In keeping with this trend, late last year, Congress passed, and the President signed, a law under which no federal estate tax is owed unless the estate exceeds $5 million in total value, less any substantial gifts made during lifetime. Decedents can also leave an unlimited amount to their surviving spouses without any estate tax becoming due. Those spouses can then generally leave up to $10 million in assets to the next generation without their estates being liable for any federal estate tax.

To put this in perspective, in 2007 there were probably no more than 600,000 total households in the U.S. with a net worth in excess of $10 million. Based on today’s total U.S. population of about 308 million people, this means that far less than 1% of the U.S. population will be exposed to this tax. Although the 2010 law is more generous than most prior laws in exempting wealth from the estate tax, the federal estate tax has for many years affected only 2% or less of estates.

Consider again the question posed at the beginning of this post—do you favor or oppose the complete elimination of the estate tax? In annual polls commissioned by the Tax Foundation and conducted by Harris Interactive in 2006-2007, 66%-68% of people favored completely eliminating the estate tax altogether when that question was posed exactly as stated in the first sentence of this post. Note how this poll question, given by an organization that describes itself as “a nonpartisan tax research group,” was phrased as all-or-nothing: the “complete elimination” of the estate tax.

Consider some more data. In 2010, Michael Norton of Duke University and Dan Ariely of Harvard Business School devised a survey wherein they asked a “nationally representative online panel to estimate the current distribution of wealth in the United States and to ‘build a better America’ by constructing distributions with their ideal level of inequality.” The results: most of those surveyed vastly underestimated the actual percentage of wealth owned by the top 20% of Americans—those surveyed guessed it was 60% when in reality it’s 85%. The survey takers estimated that the poorest 40% of the population owned about 10% of the country’s total wealth. The real number is three-tenths of 1%. Perhaps even more striking, over 90% of those surveyed (including Republicans) preferred wealth distribution like that of Sweden (35% of wealth owned by the top 20%) over the U.S. when asked which type of wealth distribution they would deem most just.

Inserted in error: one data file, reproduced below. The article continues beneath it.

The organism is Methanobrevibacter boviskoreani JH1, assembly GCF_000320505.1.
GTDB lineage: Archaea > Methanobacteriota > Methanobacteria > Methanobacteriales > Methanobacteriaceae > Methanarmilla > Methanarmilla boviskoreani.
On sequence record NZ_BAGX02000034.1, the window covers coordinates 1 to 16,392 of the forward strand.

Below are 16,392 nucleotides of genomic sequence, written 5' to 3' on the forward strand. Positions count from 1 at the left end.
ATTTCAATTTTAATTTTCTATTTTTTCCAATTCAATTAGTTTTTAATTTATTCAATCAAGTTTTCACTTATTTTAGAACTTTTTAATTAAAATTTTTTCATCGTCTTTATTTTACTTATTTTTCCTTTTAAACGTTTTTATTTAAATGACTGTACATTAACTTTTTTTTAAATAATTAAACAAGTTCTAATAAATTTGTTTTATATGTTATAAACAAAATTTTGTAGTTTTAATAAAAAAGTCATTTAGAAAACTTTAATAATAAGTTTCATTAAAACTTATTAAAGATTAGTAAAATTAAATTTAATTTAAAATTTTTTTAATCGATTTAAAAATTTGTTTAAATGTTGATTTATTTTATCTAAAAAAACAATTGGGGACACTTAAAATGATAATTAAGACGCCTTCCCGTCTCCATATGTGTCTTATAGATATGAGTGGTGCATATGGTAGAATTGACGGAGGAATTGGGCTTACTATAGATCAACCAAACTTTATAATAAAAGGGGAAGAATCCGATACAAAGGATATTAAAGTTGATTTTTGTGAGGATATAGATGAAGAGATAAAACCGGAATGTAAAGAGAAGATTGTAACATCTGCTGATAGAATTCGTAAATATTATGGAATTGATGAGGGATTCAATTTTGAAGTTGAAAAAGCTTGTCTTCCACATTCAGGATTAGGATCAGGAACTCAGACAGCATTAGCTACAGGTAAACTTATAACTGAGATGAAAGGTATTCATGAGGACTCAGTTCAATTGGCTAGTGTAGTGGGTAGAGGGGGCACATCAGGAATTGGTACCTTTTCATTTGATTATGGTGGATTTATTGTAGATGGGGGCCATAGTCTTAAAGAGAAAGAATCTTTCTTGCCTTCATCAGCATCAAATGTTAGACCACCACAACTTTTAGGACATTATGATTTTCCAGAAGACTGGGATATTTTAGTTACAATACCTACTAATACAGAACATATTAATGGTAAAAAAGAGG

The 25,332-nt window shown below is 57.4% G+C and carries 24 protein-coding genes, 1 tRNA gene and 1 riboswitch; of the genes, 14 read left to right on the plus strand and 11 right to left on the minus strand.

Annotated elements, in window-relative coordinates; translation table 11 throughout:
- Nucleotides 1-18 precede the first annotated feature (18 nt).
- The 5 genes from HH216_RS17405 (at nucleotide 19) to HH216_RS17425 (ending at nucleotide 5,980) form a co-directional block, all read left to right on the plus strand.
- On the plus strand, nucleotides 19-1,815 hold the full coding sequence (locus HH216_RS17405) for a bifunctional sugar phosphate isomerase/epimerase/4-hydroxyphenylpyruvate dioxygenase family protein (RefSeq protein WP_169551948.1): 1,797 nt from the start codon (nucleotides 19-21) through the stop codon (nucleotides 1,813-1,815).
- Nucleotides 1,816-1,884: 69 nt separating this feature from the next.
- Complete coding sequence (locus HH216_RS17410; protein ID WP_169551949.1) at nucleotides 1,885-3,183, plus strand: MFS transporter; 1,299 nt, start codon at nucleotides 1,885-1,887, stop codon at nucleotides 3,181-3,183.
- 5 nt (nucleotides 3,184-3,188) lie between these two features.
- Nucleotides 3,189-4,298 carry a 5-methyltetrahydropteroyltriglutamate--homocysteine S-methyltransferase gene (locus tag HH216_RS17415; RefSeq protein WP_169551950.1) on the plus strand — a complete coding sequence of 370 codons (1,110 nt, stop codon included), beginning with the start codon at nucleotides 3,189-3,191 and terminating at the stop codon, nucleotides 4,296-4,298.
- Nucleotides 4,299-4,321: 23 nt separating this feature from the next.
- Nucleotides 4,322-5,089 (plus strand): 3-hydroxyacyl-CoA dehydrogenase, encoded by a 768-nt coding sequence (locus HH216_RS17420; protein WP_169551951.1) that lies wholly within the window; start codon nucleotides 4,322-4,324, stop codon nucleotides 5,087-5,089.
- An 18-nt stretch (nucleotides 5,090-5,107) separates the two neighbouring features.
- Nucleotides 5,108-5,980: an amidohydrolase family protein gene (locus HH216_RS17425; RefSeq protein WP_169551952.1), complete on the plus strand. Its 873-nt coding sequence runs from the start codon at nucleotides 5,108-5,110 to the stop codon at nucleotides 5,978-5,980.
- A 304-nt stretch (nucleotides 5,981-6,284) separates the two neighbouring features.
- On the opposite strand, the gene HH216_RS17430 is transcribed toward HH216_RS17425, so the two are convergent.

A common argument in favor of estate tax elimination is that it amounts to a “double-tax.” In other words, income is taxed to the recipient, and then when the recipient dies that income, now in the form of wealth, is taxed again by the estate tax. But there are at least three counterarguments here.

First, the person who “earned” the property (and presumably paid tax on it) is now dead, and the heir (the new owner) paid no tax. The money you received from Aunt Leona’s estate is no longer Aunt Leona’s, it’s now yours, and this is why so many people automatically assume that it is subject to the income tax. In fact, under the tax law’s general definition of income as all “accessions to wealth” it would be taxed if it were not for a specific exclusion written into the Internal Revenue Code for gifts and bequests.